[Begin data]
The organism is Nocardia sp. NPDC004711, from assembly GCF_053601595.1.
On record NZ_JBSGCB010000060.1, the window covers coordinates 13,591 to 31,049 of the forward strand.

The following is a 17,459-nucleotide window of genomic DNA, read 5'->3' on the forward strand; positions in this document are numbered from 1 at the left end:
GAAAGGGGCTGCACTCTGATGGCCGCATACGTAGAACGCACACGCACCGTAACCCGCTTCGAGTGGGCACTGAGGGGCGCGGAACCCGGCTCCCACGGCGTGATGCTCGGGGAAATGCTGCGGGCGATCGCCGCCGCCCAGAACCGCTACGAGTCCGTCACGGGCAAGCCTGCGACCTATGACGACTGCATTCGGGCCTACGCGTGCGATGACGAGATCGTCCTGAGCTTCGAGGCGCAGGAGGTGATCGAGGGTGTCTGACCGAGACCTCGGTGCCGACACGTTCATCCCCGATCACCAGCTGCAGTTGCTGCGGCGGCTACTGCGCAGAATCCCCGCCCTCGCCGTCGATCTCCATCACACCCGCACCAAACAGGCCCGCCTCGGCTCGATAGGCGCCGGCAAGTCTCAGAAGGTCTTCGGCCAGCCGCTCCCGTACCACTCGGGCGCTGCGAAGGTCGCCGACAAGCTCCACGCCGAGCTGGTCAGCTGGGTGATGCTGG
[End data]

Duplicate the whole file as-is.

The organism is Nocardia sp. NPDC004711, from assembly GCF_053601595.1.
On record NZ_JBSGCB010000060.1, the window covers coordinates 13,591 to 31,049 of the forward strand.

The following is a 17,459-nucleotide window of genomic DNA, read 5'->3' on the forward strand; positions in this document are numbered from 1 at the left end:
GAAAGGGGCTGCACTCTGATGGCCGCATACGTAGAACGCACACGCACCGTAACCCGCTTCGAGTGGGCACTGAGGGGCGCGGAACCCGGCTCCCACGGCGTGATGCTCGGGGAAATGCTGCGGGCGATCGCCGCCGCCCAGAACCGCTACGAGTCCGTCACGGGCAAGCCTGCGACCTATGACGACTGCATTCGGGCCTACGCGTGCGATGACGAGATCGTCCTGAGCTTCGAGGCGCAGGAGGTGATCGAGGGTGTCTGACCGAGACCTCGGTGCCGACACGTTCATCCCCGATCACCAGCTGCAGTTGCTGCGGCGGCTACTGCGCAGAATCCCCGCCCTCGCCGTCGATCTCCATCACACCCGCACCAAACAGGCCCGCCTCGGCTCGATAGGCGCCGGCAAGTCTCAGAAGGTCTTCGGCCAGCCGCTCCCGTACCACTCGGGCGCTGCGAAGGTCGCCGACAAGCTCCACGCCGAGCTGGTCAGCTGGGTGATGCTGG